Singer Vehicle Design, builder of meticulously re-imagined Porsches, has partnered with the advanced engineering arm of UK’s Williams F1 team. Together, they’ve created an incredible commission for a well-heeled classic Porsche enthusiast. The sales commission was probably pretty good, too.
With a focus on keeping the weight down, this “Dynamics and Lightweighting Study” has resulted in the beautiful machine you see here, cranking out 500 horsepower and weighing less than 2,200lbs.
I should have known better than to get excited. My old friend Brian Makse posted a photo of a four-cylinder 718 Cayman S with what appeared to be a partial cloth seat. This is not something that TTAC readers will know about your humble author, but cloth interiors in Porsches are my thing, man. Long before Singer was charging $400,000 to put plaid door cards in an old 964, I had “cloth interior” on my list of things to find in my next Porsche. It’s a tough ask for any car from Weissach after 1982 or thereabouts, and in fact, of the three 9-somethings I’ve owned, only my 944 had anything besides leather on the seating surfaces.
So you can imagine my excitement when I saw cloth in (what should be) the entry-level Porsche. I was so worked up that I stopped doing what I was doing, which was building a Watkins Glen Grey Grand Sport with Hyper Green stripes online, and promptly pulled up the Porsche website to build a cloth Cayman of my very own. I kind of thought it would be a no-cost option to have a fabric seat, but I secretly hoped it was one of those options where you actually get some money back, like a sunroof delete.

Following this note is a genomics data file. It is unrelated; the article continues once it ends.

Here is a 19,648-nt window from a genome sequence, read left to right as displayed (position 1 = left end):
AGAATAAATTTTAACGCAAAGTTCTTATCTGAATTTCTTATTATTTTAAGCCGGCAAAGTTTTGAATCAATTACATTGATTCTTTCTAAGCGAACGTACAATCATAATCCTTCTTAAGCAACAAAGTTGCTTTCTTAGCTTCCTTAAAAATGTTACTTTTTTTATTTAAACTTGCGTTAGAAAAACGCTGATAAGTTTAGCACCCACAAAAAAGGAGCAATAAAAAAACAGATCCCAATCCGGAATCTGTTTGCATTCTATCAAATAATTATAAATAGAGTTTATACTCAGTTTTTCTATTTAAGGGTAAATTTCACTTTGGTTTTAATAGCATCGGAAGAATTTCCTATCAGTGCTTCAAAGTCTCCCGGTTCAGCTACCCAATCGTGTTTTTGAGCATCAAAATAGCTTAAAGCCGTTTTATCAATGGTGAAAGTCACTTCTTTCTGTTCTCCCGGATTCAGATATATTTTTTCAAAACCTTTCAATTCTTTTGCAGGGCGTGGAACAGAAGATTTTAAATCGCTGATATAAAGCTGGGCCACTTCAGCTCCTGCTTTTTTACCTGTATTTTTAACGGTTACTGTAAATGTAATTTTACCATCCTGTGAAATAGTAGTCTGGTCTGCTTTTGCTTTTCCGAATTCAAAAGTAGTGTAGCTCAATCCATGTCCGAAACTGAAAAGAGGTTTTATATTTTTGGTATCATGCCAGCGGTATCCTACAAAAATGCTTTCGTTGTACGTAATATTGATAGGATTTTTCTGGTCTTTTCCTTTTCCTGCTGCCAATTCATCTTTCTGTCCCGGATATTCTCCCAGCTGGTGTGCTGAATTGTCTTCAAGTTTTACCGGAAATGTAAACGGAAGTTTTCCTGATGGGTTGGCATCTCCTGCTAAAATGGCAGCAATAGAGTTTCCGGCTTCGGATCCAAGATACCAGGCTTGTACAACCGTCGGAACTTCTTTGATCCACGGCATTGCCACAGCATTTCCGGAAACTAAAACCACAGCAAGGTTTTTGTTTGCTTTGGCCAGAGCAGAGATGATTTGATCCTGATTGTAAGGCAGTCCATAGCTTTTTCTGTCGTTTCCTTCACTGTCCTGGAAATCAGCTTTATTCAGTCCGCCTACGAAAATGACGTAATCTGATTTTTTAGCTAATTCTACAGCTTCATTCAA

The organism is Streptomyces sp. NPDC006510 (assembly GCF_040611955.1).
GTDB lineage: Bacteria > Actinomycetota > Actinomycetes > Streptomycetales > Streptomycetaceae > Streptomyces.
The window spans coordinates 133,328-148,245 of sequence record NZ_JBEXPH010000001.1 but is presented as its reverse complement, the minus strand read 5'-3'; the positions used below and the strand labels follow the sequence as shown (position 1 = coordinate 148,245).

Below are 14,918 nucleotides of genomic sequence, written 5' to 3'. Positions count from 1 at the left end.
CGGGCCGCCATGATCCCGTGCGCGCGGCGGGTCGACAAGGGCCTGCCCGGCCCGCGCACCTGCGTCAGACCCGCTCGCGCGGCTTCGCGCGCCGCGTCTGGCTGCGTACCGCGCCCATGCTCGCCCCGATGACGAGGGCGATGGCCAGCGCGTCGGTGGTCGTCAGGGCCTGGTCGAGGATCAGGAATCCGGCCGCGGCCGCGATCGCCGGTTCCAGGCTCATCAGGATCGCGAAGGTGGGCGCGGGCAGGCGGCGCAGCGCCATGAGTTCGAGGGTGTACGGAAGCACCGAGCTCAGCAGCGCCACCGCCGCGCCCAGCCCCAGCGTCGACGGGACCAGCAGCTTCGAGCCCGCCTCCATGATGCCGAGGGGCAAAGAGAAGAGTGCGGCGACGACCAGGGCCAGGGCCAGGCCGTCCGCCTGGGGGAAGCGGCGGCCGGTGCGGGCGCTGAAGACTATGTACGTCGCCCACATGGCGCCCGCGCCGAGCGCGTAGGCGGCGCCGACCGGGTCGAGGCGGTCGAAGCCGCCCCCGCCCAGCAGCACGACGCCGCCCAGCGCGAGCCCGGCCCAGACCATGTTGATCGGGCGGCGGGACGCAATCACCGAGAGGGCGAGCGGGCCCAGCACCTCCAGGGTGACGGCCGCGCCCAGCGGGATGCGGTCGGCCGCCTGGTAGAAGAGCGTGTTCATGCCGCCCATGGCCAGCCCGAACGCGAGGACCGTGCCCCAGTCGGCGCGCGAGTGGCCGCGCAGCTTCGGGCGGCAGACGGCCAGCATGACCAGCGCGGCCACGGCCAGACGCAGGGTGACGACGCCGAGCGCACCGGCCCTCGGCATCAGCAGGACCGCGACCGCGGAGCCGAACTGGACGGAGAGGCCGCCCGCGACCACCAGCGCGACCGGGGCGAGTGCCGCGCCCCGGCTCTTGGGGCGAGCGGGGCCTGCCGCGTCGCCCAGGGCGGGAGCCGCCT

You all know how naive this was on my part, right?
Porsche announced Friday that it opened its first classic Porsche center in the Netherlands, the first among nearly 100 centers that will sell, service and [s]make money on[/s] maintain old sports cars.
The network will eventually include a center (or centers) within North America, according to the automaker.
Porsche says that nearly 70 percent of all the cars that it has made are still on the road, and that its centers would be staffed with specially trained technicians that can identify and work on any problem. (Plus, Singer can’t make all the money on old Porsches.)
A few years ago, I wrote an opinion piece about Porsche [s]vandal[/s] tuner RWB and the ethical aspects of damaging historically valuable air-cooled 911s. Some of you agreed, some of you disagreed, some of you took it very personally.
This past week the article gained some traction again via a wave of FB shares, which happens often enough that the RWB article is in the all-time top 25 most popular TTAC posts. This time, however, a few of the B&B had a new question to ask: What do you think about the “Porsche 911 Re-Imagined By Singer”?
Good question. As you’d suspect, I have an opinion on the subject. But the most fascinating thing about the Singer cars isn’t what they say about the company or its approach to rebuilding air-cooled Porsches; it’s what the Singer phenomenon says about Porsche itself.
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